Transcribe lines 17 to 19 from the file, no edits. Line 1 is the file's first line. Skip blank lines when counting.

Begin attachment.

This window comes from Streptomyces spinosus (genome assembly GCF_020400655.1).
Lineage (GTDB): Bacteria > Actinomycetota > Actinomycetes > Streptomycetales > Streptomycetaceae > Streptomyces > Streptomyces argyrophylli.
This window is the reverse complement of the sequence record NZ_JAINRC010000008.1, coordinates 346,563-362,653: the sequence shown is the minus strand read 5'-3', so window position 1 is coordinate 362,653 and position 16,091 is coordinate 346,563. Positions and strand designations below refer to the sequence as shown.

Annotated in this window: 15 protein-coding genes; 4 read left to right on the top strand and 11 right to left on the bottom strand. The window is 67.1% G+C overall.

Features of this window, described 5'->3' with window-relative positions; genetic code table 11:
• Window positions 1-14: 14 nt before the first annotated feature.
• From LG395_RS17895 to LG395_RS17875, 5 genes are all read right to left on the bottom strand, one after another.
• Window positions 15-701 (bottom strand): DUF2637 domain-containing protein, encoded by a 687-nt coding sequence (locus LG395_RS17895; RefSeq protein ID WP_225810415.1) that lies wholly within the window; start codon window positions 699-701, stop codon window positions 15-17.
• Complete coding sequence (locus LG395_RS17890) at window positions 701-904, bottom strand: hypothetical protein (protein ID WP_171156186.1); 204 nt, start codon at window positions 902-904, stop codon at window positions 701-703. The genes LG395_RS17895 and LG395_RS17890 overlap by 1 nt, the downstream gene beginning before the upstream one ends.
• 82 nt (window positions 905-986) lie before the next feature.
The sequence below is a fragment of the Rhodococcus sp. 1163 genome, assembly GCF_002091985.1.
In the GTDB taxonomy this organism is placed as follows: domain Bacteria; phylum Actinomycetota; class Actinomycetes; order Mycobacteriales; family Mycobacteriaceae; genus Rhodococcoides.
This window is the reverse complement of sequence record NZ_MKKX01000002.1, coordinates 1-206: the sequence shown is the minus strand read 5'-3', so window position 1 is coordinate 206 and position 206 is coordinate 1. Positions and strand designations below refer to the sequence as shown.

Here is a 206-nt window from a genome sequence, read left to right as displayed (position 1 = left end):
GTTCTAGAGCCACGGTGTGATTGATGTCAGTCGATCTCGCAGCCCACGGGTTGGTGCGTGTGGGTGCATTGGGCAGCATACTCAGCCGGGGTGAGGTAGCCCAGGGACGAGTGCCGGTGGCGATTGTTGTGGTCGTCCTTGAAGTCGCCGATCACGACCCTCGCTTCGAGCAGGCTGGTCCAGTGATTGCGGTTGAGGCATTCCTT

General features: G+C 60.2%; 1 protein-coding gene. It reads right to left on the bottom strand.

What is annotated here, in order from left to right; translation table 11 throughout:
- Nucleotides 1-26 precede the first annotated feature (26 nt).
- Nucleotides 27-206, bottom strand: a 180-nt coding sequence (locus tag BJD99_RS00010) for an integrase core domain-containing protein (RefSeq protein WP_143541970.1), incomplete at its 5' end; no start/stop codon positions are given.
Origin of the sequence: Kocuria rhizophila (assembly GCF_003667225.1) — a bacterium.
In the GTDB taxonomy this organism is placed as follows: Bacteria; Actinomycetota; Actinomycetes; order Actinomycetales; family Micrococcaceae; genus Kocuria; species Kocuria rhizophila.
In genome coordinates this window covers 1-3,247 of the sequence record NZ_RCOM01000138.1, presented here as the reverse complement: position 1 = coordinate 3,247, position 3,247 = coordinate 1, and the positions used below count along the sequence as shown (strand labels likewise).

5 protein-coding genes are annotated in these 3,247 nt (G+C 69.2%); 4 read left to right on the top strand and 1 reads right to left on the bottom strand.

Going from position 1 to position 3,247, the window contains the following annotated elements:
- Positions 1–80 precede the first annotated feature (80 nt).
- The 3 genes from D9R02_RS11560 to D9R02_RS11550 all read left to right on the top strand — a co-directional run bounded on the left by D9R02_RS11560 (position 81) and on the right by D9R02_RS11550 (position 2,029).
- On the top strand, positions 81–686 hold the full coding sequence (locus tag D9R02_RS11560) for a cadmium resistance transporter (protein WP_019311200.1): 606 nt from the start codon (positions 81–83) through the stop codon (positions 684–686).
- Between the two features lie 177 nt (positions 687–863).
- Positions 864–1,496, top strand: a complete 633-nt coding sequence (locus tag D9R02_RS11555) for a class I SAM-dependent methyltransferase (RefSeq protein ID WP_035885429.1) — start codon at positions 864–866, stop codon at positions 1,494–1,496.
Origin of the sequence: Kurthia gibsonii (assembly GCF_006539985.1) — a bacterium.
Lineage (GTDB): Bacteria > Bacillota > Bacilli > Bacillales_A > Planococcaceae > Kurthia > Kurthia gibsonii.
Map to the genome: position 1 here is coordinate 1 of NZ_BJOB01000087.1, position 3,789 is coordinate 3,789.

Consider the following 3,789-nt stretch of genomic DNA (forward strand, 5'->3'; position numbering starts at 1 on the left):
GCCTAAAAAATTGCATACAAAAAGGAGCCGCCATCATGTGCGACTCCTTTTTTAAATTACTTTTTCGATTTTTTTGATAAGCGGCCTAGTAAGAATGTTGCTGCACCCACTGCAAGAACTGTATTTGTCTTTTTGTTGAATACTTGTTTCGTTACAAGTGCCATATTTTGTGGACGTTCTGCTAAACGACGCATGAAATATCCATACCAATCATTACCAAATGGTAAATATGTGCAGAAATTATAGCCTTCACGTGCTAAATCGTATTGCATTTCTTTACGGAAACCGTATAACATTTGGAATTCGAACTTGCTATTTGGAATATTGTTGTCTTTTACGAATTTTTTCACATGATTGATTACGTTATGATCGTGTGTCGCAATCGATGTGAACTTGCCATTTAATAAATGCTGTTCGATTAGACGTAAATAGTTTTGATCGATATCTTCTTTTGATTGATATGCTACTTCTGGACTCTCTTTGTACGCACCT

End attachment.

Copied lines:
What is annotated here, in order from left to right; translation table 11 throughout:
- Nucleotides 1-26 precede the first annotated feature (26 nt).
- Nucleotides 27-206, bottom strand: a 180-nt coding sequence (locus tag BJD99_RS00010) for an integrase core domain-containing protein (RefSeq protein WP_143541970.1), incomplete at its 5' end; no start/stop codon positions are given.